RC Frames Infilled into RC Walls for Seismic Retrofitting: Design, Experimental Behaviour and Modelling

TitleRC Frames Infilled into RC Walls for Seismic Retrofitting: Design, Experimental Behaviour and Modelling
Publication TypeReport
Year of Publication2012
Strepelias E, Fardis MN, Bousias S, Palios X, Biskinis D
Series TitleSEE Reports series
Date PublishedJanuary 2012
InstitutionUniversity of Patras
CityPatras, Greece
ISBN Number978-960-89691-7-9
Report NumberReport no. SEE 2012-02
Abstract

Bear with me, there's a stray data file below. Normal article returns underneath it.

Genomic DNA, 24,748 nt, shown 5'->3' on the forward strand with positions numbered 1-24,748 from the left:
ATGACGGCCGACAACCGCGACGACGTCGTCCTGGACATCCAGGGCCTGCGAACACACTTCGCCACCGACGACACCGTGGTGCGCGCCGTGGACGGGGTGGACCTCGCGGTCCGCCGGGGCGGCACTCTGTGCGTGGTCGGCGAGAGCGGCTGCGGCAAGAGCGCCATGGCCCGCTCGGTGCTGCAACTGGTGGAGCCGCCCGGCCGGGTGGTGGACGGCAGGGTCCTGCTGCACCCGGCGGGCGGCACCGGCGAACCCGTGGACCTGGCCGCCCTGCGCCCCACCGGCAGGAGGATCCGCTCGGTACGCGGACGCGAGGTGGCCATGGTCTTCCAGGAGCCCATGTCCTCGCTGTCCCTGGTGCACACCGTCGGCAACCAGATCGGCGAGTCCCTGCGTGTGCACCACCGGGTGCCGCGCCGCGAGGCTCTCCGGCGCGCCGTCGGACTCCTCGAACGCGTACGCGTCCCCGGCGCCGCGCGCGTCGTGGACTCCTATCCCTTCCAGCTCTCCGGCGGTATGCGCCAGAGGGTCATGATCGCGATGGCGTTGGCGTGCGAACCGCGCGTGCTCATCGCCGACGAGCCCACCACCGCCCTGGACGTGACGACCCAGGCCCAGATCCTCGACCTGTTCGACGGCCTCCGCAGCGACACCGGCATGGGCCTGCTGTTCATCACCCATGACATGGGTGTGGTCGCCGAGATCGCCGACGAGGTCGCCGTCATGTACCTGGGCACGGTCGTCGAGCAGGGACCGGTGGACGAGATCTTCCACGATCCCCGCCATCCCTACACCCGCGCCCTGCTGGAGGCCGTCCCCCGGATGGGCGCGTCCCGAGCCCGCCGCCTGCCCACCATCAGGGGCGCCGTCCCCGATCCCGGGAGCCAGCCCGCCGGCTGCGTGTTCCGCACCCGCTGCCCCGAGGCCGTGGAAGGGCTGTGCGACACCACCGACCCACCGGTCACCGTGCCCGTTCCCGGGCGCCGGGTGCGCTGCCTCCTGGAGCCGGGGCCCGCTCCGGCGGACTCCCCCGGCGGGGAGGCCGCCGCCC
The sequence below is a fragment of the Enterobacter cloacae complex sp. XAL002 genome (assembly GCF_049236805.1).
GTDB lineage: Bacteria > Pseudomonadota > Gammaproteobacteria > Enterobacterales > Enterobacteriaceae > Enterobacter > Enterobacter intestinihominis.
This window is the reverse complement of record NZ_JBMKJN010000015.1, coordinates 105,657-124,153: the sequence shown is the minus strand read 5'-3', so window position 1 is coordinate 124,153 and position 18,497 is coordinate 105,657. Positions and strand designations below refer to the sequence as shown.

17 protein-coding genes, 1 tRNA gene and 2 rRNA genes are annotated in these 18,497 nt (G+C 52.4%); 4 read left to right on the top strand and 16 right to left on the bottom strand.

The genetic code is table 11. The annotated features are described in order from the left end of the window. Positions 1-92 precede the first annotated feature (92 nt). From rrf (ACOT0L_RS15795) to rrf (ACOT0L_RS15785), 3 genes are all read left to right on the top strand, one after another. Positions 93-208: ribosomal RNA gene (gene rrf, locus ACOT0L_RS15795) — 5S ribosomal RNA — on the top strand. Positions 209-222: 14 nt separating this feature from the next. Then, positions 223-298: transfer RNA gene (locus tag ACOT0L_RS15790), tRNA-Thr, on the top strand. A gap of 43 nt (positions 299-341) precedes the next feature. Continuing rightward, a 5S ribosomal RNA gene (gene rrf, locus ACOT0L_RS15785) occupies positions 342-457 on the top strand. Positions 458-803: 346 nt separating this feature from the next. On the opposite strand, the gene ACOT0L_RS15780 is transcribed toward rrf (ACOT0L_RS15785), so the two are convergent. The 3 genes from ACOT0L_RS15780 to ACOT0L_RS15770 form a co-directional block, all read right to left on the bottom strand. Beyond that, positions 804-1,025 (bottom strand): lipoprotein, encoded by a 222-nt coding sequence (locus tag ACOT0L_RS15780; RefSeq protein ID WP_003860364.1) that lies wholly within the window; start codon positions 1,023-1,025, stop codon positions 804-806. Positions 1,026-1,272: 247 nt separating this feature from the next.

This report addresses the conversion of bays of nonductile reinforced concrete (RC) frames into earthquake-resistant flexure-dominated RC walls, not thicker than the frame members and having behaviour and properties as close as possible to a monolithic RC wall. First, a thorough overview of past monotonic or cyclic test results of such composite walls and of companion monolithic specimens is undertaken; the yield resistance of these specimens (as controlled by flexure or shear), their pre-yield stiffness and their deformation capacity (as governed by flexure or shear) are compared to the values expected for monolithic of the same geometry and materials, to draw conclusions concerning the effectiveness of the connection between the new web and the surrounding frame members. Unfortunately almost all past tests are on relatively squat specimens, with large effect of shear on the behaviour and failure mode. Next, design procedures are proposed for the new web and its design shear force - as controlled by yielding of the composite wall at the base or by uplifting of the wall footing from the ground. It is proposed to connect the new web to the surrounding frame members through dowels, which are also lap-spliced (be it unconventionally) with the small-diameter two-way web bars to anchor them into the frame. Design procedure are proposed for this connection, as well as for the more costly and labour-intensive orthodox solution where the small-diameter web bars are anchored into the frame through dedicated same-diameter starter bars epoxy-grouted into the frame members. Pseudo-dynamic tests on three 3:4 scale, 4-storey frames converted into slender walls are used to study the effectiveness of both the costly orthodox and the cost-effective unconventional connection, and to derive/validate simple procedures for the estimation of the effective storey stiffness, strength and deformation capacity of the composite wall. Simple, albeit general, rules are derived for the determination of these properties. They are confirmed through numerical simulations of the nonlinear response of the three wall specimens modelled in this way and comparisons with the experimental measurements.

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